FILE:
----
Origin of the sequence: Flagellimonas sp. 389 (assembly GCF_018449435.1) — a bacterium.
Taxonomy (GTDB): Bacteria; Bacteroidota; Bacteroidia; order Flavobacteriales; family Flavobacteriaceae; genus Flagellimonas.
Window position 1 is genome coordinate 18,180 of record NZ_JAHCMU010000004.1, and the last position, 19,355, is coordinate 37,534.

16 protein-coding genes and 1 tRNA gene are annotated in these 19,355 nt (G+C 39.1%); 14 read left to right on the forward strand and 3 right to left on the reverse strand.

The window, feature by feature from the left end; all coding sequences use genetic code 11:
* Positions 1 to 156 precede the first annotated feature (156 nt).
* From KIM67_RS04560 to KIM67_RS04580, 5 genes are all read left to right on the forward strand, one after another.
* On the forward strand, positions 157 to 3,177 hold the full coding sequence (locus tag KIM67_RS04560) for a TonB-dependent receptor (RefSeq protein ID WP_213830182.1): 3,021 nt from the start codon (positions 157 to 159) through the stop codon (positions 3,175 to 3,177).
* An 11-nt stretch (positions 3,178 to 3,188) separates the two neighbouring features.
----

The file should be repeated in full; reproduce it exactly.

Origin of the sequence: Flagellimonas sp. 389 (assembly GCF_018449435.1) — a bacterium.
Taxonomy (GTDB): Bacteria; Bacteroidota; Bacteroidia; order Flavobacteriales; family Flavobacteriaceae; genus Flagellimonas.
Window position 1 is genome coordinate 18,180 of record NZ_JAHCMU010000004.1, and the last position, 19,355, is coordinate 37,534.

16 protein-coding genes and 1 tRNA gene are annotated in these 19,355 nt (G+C 39.1%); 14 read left to right on the forward strand and 3 right to left on the reverse strand.

The window, feature by feature from the left end; all coding sequences use genetic code 11:
* Positions 1 to 156 precede the first annotated feature (156 nt).
* From KIM67_RS04560 to KIM67_RS04580, 5 genes are all read left to right on the forward strand, one after another.
* On the forward strand, positions 157 to 3,177 hold the full coding sequence (locus tag KIM67_RS04560) for a TonB-dependent receptor (RefSeq protein ID WP_213830182.1): 3,021 nt from the start codon (positions 157 to 159) through the stop codon (positions 3,175 to 3,177).
* An 11-nt stretch (positions 3,178 to 3,188) separates the two neighbouring features.